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LISA could be a bit of a gold digger. Have a good time now, but she could leave you counting the costs in later years.
There’s a magic wand being waved around by the savings fairy right now, although you may know him as the chancellor. Actually, it’s the former chancellor, George Osborne, who, in his last Spring budget, gave the savings industry twelve months to prepare for the launch of the LISA which he hopes will help young people get on the property ladder.
Now most of us are already familiar with the Independent Savings Allowance (ISA) concept of tax-free savings up to pre-defined limits on value and time. This new variant, aimed at young property buyers, offers those aged 18-39 a 25 per cent state bonus on their savings towards the purchase of a first home or accessed after they turn 60 (which is probably also the average age of the first time home buyer these days). The bonus is worth 25% of their savings capped at savings of £4,000 per annum resulting in a £1,000 bonus in real terms – sounds great doesn’t it.
However, it may not surprise you to learn, that there’s a downside too.
There’s been criticism that the better-off will benefit most, since savers putting an annual £4,000 in their scheme seem likely to take the maximum bonus, while those struggling to raise any funds will get proportionately less. So it will benefit wealthy families, the offspring of which may just use this account as a savings account and wait until the age 60 deadline to accumulate the maximum tax free bonus from the Government over the years of £32,000 before they cash in, thank you very much.
There are also fears that younger savers will be lured away from workplace pensions, which will impact their pensions in the far future, since it will be much more expensive to make up for contributions not made in early working life. And let’s face it, basic rate taxpayers already get tax relief of 25% on their personal pension contributions and higher rate tax payers get even more – so higher rate tax payers should certainly keep this in mind when considering the LISA as an alternative savings vehicle. Plus LISA savers would lose out on the additional employer’s pension contribution if they were paying into a LISA instead of a pension – not an inconsiderable sum to lose out on.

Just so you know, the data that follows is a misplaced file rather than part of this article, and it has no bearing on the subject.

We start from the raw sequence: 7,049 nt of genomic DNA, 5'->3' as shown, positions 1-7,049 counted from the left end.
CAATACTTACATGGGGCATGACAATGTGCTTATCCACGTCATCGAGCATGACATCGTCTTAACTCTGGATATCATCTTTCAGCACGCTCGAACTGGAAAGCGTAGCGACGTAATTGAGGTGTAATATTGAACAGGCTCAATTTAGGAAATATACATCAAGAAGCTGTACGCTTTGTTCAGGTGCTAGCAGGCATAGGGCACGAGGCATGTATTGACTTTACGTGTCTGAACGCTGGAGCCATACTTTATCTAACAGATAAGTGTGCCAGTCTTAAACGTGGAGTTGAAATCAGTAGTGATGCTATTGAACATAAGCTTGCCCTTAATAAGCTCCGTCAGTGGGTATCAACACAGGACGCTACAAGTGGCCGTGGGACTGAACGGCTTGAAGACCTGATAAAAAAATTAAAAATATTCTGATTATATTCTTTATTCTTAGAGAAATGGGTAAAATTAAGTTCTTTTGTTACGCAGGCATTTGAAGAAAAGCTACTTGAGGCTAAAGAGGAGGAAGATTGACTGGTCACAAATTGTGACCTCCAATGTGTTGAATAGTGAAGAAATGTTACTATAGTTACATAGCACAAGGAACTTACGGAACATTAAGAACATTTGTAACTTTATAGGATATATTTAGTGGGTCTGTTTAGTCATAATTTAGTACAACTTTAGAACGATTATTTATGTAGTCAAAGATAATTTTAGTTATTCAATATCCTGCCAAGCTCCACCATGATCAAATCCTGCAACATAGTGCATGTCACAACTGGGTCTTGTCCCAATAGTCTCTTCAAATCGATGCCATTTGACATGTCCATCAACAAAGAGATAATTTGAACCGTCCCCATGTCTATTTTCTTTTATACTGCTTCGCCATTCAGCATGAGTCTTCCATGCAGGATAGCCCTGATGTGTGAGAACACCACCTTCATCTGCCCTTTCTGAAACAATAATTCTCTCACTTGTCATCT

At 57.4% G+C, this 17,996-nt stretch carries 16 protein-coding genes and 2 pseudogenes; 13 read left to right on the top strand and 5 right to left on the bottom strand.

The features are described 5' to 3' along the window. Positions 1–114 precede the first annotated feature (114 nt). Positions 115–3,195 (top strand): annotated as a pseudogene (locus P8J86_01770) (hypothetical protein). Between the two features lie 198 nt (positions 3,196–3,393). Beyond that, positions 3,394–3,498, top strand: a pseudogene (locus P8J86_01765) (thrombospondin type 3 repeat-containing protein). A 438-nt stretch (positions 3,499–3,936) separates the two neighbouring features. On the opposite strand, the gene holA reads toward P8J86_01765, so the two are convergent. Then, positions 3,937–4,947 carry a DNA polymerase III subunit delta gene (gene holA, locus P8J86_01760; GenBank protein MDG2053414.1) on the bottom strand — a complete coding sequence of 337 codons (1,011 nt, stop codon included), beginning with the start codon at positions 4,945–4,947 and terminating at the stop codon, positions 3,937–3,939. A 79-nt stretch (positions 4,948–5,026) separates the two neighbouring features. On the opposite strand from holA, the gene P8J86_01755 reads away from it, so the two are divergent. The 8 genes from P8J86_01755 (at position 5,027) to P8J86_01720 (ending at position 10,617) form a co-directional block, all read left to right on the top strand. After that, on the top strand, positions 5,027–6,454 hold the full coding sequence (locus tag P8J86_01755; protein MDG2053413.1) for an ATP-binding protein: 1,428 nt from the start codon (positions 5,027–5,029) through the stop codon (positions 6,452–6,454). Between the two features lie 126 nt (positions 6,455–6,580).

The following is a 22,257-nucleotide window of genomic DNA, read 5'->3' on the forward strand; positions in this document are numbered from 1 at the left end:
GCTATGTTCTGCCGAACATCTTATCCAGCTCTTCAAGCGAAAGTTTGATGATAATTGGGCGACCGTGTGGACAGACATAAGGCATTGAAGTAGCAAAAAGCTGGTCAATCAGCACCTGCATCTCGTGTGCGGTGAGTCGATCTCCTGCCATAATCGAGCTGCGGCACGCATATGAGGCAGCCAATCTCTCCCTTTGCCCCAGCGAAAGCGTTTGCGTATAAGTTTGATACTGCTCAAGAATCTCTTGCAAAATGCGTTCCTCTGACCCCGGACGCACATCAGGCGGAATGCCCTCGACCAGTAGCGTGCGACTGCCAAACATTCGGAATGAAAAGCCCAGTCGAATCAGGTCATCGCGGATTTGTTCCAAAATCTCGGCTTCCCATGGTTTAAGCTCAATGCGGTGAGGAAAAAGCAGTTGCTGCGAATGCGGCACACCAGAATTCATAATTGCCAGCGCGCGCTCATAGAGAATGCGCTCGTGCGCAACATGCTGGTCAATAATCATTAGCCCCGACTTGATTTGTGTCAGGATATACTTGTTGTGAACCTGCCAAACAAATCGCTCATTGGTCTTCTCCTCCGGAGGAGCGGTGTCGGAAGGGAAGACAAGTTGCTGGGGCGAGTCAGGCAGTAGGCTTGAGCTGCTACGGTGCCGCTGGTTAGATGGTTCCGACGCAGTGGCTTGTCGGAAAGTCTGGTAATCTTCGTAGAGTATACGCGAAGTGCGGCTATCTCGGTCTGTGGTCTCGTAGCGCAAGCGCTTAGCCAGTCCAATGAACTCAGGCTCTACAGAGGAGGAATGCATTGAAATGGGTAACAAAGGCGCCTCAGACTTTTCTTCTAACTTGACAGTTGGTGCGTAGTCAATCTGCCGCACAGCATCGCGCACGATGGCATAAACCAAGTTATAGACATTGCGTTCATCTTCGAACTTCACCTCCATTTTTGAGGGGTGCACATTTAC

Some providers have already said that, even when the start date is reached in April next year, they’ll not offer the LISA product. Some have said there are just too many loopholes and ambiguities that haven’t been cleared up yet.
The Treasury said that full details of the LISA would be confirmed in this autumn, but with the first snows of winter already on the ground, any enquiries are being met with a frosty response thus far. Never mind the icy conditions, the savings, investment and pensions landscape is pretty difficult terrain at the best of times. Ambiguity over a major new product makes this, clearly, not the best of times either.
The option to draw funds, tax free over the age of 60 might sound like an attractive alternative pension - but it is in fact the exact opposite as there would be no employers pension contribution accruing. That’s just one of the major nuances yet to be fully explained to potential investors.
At Springfords, we’re staying on top of the situation, but it’s more shakey than a trampoline factory. So, if you want to land on your feet, and keep a bounce in your financial affairs, may we suggest you have a word with us first. We know a thing or two about that this particular LISA, and she’s not necessarily as innocent as she looks.